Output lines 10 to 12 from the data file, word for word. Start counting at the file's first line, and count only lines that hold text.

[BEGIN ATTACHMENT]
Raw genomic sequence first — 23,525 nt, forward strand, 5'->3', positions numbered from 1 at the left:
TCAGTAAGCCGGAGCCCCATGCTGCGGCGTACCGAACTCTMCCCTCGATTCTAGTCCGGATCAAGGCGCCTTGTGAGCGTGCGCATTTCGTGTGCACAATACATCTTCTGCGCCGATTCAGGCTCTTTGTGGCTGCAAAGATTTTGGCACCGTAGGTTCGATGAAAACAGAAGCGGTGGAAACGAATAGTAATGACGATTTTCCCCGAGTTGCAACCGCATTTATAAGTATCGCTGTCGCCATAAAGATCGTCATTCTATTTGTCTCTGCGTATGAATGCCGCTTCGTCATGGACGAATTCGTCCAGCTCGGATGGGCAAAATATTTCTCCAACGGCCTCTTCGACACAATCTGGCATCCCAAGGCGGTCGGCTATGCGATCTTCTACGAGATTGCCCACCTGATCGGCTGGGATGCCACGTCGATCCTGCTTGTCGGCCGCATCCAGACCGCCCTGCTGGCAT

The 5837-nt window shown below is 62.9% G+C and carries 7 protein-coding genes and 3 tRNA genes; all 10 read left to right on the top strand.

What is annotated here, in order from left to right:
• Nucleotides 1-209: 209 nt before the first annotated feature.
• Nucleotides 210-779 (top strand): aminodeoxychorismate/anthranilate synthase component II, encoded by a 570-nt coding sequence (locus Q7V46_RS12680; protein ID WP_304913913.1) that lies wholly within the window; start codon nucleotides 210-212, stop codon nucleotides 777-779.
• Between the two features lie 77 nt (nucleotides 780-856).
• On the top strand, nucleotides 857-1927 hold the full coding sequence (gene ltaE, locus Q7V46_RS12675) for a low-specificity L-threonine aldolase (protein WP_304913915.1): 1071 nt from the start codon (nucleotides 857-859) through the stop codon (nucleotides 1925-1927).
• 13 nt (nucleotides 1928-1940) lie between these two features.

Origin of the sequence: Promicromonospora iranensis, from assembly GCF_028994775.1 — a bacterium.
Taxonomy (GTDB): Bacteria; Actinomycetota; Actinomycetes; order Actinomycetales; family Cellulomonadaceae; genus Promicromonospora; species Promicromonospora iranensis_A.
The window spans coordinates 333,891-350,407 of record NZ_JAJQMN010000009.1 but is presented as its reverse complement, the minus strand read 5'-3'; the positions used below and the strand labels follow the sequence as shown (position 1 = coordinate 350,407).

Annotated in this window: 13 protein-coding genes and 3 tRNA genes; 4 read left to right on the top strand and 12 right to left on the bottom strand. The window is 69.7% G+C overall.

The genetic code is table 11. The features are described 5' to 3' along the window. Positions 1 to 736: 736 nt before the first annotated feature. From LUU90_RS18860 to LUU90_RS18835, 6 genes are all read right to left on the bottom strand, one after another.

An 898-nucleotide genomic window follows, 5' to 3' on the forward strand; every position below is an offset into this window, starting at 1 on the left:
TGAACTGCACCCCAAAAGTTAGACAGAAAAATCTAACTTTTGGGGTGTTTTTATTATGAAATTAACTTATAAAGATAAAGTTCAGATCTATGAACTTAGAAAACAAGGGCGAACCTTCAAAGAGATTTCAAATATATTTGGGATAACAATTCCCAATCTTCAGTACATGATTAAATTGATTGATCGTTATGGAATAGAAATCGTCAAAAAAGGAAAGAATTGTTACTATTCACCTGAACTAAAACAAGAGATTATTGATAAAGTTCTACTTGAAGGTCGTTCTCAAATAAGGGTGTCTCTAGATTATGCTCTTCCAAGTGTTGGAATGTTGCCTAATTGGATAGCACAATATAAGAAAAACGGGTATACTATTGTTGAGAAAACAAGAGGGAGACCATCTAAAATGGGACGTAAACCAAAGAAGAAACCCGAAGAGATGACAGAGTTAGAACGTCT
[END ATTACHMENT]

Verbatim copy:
Origin of the sequence: Promicromonospora iranensis, from assembly GCF_028994775.1 — a bacterium.
Taxonomy (GTDB): Bacteria; Actinomycetota; Actinomycetes; order Actinomycetales; family Cellulomonadaceae; genus Promicromonospora; species Promicromonospora iranensis_A.
The window spans coordinates 333,891-350,407 of record NZ_JAJQMN010000009.1 but is presented as its reverse complement, the minus strand read 5'-3'; the positions used below and the strand labels follow the sequence as shown (position 1 = coordinate 350,407).